Leaders: Schools crisis will be early test of government resolve

Scotlands largest teaching union to proceed with a ballot on industrial action over staff workloads. Picture: John Devlin
Scotlands largest teaching union to proceed with a ballot on industrial action over staff workloads. Picture: John Devlin
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STURGEON looks set to ease home on Thursday but she will face many problems in the months ahead, with education possibly the biggest

For First Minister Nicola Sturgeon and the SNP, an emphatic victory in this week’s Holyrood parliamentary election looks assured. But that does not guarantee a smooth and effortless run over the next parliamentary term. Problems are piling up in the in-tray – on the economy, local government budgets and the administration’s “Names Persons” proposal to provide a state-appointed individual to oversee each child in Scotland.

But the immediate and most pressing issue is the declared intention of Scotland’s largest teaching union to proceed with a ballot on industrial action over staff workloads.

The words “Educational Institute of Scotland” and “disruptive action” seem permanently conjoined. Threats of work-to-rules and non-co-operation are seldom far away from its pronouncements. Its prime duty is to safeguard the interests of teachers and to ensure that workloads and staff numbers are properly matched. If they are not, teaching standards are at risk.

This is no easy responsibility for the EIS. In recent years many extra duties and responsibilities have been laid upon teachers.

And of late these have coincided with ever-tightening local authority budgets. Low morale and high staff turnover have added to problems. But this particular grievance, rooted in the introduction of the administration’s Curriculum for Excellence, has a long history and is proving particularly intractable.

The EIS has taken exception to the conclusions of an expert group set up by the Scottish Government in January to address concerns over the new system and its workload.

The teachers’ union feels that the group’s recommendations do not go nearly far enough to reduce secondary teacher workloads and stress in the wake of Curriculum for Excellence.

The formation of the expert group itself followed an indicative ballot by EIS in which more than 93 per cent of members said they would be willing to take some kind of action over “excessive and unsustainable” workloads.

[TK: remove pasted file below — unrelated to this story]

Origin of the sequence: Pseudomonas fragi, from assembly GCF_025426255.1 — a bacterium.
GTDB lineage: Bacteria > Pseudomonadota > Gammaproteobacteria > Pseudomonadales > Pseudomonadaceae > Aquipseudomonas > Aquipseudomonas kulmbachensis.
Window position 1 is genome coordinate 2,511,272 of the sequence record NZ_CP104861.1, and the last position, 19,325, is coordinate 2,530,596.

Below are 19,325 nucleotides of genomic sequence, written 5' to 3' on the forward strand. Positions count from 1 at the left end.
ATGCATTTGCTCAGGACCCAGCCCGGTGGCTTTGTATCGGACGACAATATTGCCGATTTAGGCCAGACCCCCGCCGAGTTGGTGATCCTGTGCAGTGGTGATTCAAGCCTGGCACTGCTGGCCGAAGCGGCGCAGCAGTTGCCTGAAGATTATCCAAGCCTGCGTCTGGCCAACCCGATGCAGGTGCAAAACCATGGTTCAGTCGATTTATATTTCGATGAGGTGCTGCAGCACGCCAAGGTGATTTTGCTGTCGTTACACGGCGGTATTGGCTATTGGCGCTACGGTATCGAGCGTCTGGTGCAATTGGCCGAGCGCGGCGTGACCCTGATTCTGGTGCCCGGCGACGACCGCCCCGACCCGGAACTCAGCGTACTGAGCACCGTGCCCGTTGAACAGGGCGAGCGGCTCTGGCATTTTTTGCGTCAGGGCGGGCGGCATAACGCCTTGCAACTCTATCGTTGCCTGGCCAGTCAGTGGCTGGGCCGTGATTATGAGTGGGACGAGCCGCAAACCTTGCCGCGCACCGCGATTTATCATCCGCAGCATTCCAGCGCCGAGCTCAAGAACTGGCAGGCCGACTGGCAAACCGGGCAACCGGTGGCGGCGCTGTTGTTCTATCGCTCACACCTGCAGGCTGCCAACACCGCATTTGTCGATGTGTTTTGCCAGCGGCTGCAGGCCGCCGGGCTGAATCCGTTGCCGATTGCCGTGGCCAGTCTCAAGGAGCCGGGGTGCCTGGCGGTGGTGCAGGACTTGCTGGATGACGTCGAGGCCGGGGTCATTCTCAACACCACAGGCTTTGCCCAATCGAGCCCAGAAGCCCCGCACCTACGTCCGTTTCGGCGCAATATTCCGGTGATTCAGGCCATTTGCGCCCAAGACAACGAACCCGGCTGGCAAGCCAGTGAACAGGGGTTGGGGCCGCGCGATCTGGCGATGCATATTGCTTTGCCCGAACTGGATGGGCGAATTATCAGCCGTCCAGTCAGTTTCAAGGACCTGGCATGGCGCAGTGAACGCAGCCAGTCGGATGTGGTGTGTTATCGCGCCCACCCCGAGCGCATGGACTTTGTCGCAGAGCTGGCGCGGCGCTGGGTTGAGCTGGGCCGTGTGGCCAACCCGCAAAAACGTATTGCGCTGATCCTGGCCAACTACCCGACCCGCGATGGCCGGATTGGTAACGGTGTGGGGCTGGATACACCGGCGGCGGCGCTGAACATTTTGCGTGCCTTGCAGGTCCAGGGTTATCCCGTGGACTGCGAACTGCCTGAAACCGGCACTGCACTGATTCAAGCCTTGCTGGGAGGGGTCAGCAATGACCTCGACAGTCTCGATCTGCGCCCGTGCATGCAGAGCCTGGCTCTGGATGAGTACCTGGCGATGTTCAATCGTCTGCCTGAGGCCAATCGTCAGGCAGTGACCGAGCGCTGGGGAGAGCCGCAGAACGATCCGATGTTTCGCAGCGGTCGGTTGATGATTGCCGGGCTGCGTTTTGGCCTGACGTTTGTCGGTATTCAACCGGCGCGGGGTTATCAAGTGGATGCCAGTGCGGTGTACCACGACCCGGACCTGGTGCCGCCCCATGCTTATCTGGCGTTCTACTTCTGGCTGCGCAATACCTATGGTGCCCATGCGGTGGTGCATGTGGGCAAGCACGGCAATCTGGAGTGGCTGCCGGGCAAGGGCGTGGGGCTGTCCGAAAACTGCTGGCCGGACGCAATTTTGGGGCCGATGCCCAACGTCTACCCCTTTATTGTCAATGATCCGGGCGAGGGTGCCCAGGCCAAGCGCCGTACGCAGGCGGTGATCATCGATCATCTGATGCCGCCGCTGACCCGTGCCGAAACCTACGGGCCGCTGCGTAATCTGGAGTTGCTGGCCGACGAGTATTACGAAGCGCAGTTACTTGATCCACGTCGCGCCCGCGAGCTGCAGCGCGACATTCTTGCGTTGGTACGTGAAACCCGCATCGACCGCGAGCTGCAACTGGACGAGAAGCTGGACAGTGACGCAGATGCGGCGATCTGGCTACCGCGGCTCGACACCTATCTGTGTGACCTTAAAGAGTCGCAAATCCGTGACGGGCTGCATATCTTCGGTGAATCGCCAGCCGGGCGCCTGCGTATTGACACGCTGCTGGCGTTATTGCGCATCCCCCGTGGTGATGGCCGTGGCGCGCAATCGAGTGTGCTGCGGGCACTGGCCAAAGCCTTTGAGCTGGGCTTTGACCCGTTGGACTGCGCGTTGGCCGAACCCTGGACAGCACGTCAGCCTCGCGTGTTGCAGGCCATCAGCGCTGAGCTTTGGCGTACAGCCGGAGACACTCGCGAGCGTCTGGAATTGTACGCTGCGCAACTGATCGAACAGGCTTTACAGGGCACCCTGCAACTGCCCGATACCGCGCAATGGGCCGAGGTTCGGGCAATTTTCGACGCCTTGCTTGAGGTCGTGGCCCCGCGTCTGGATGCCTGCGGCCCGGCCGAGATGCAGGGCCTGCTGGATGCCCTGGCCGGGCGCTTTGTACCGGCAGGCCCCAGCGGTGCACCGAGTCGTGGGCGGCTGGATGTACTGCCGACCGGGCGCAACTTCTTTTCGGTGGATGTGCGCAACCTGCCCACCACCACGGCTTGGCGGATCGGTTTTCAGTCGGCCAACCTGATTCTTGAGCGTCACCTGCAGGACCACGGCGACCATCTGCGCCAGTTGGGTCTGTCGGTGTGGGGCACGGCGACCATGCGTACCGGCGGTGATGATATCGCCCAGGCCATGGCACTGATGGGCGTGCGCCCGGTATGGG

The EIS is demanding a significant reduction in both the workload burden associated with the new qualifications and also the excessive level of unit assessment. And in the light of this, the EIS has decided to proceed with the previously postponed industrial action ballot. This would stop short of a strike, but would see teachers “working to contract” by boycotting any additional work and assessment related to the new qualifications.

Both sides will cite good reasons for not negotiating on this issue in public. The government must demonstrate that it is prepared to provide solutions.

But the EIS for its part needs to address the charge that its criticism is yet another knee-jerk reaction to change of any sort.

Finding a solution to avoid disruption in our schools will be a formidable task – and an early test of the First Minister’s resolve.

BHS grilling needs to be thorough

When you have sold off your business problems for £1 to a businessman with a chequered past and placed the order for your third luxury yacht, inquisitive post-mortems are unlikely to be welcome news for retail entrepreneur Sir Philip Green.

For British Home Stores staff and customers, the stewardship of this once iconic company stinks. Green’s sale of BHS with £571 million of pension liabilities – paying out some £400m in dividends, most of this to his Monaco-resident wife and family as the pension deficit mounted – is now the subject of two inquisitions – one by the Department of Business Innovation and Skills and another by the House of Commons work and pensions committee. The extravagant Dominic Chappell who bought BHS with little by way of retail experience, will also be called to be questioned. A prime matter of public interest is the manner in which the taxpayer through the Pension Protection Fund is now left on the hook to meet the pension entitlements of BHS’s 20,000 retirement savers.

Setting aside concerns over the grand-standing of Commons select committee public grillings, this one deserves to be an unsparing examination of the circumstances of the BHS sale. And OF Green’s personality, judgment, business reputation and corporate conscience. Should he continue to enjoy the honour of a knighthood? It can hardly be a surprise that this should now be in question.

As for the future of BHS, several well-known figures have expressed interest in buying the business including Mike Ashley, the billionaire owner of Sports Direct. It will require massive investment – and surgery – to survive in any recognisable form.